Top Israeli economists and businesspeople on Sunday slammed the government over its controversial judicial overhaul plans, after Prime Minister Benjamin Netanyahu and Finance Minister Bezalel Smotrich appeared to play down a decision by leading ratings agency Moody’s to downgrade Israel’s economic outlook from positive to stable.
The group of hundreds of economists, which in January published an “emergency letter” warning of the potential consequences of the legislation, panned Netanyahu and Smotrich’s response to the Moody’s decision as “extremely worrying and disconnected from reality.”
In their joint response, Netanyahu and Smotrich said Saturday that “the analysts at the Moody’s ratings agency correctly recognize the strength of the Israeli economy in all indexes and the correct and responsible economic leadership that we lead, with the wise management of public spending and in the advancement of growth-encouraging reforms.
“The concern that Moody’s analysts raise about the public controversy and its effect on Israel’s political and economic stability is natural for those who do not know the strength of Israeli society,” the statement read, adding that “with God’s help” the economy will remain strong.
The economists said the premier and his finance minister’s response took credit for the previous government’s achievements, “such as deficit reduction and the passing of important reforms, in addition to boasting of unsubstantiated promises that have been repeated and voiced for many years, and above all it ignores the content of the warning.”
The economists’ letter said it was “strange” that Netanyahu and Smotrich appeared to take some pride in the Moody’s report, since “the positive points in the report concerned the ability of Israeli society to oppose the government’s measures, while all the negative points related to the government’s plans.”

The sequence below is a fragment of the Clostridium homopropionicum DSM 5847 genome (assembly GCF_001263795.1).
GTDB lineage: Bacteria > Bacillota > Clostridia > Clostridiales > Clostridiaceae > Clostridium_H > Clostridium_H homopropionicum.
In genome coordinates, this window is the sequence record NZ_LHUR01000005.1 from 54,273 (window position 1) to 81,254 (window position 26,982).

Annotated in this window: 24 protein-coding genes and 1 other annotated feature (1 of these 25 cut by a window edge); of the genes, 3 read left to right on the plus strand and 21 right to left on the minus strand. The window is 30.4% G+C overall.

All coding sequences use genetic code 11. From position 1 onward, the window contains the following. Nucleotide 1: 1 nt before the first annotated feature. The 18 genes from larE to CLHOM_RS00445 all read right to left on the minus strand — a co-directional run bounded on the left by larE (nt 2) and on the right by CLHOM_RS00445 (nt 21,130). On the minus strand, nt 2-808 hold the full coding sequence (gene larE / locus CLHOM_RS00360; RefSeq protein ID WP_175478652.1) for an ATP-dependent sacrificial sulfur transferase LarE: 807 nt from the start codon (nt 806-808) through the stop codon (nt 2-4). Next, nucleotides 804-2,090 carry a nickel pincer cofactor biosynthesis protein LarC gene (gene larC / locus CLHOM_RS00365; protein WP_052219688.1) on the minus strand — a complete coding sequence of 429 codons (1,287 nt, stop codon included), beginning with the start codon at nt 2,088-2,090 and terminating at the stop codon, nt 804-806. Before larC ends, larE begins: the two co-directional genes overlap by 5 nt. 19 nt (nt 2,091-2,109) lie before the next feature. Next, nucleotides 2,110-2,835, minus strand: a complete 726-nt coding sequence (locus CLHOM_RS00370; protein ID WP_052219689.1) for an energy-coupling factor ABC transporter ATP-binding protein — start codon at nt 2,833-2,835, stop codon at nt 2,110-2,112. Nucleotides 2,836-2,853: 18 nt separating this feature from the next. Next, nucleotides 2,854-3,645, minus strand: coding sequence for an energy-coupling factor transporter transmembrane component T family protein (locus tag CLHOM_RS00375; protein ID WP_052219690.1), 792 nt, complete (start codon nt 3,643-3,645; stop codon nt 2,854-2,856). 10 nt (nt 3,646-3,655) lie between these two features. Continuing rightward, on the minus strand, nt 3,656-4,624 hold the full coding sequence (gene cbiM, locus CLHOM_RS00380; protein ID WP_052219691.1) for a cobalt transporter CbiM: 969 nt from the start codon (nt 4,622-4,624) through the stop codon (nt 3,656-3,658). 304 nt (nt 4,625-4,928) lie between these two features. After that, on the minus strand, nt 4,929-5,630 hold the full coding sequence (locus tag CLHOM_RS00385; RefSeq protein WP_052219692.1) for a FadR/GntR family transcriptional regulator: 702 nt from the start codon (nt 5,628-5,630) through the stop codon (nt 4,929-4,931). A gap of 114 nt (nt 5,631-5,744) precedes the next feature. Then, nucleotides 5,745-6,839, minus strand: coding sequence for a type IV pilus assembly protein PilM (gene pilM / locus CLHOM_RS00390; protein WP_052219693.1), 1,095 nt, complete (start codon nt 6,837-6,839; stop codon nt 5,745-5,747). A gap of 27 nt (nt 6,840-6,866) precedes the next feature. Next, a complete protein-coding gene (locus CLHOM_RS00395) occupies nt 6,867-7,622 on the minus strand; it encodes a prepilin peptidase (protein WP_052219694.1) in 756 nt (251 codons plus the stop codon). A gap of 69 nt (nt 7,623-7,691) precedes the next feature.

They urged the coalition “to shelve its failed [overhaul] plan,” and “come back to reality.”
In its decision, Moody’s cited the “deterioration of Israel’s governance” amid the government’s highly contentious effort, which critics warn will erode and even end Israel’s system of checks and balances, and its democracy.
“While mass protests have led the government to pause the legislation and seek dialogue with the opposition, the manner in which the government has attempted to implement a wide-ranging reform without seeking broad consensus points to a weakening of institutional strength and policy predictability,” Moody’s strongly worded eight-page report read.
The Israel Business Forum also urged on Sunday that the legislation to be completely stopped until a broad deal on reform is reached, to avoid further harm to the economy.
The forum, which penned a letter in March against the overhaul, includes over 40 chiefs of the largest companies in the country.
“Only an immediate, clear, and binding statement like this will stop the deterioration of Israel’s economy, which is already harming every household, especially those that are also reeling under the burden of expenses,” the statement read.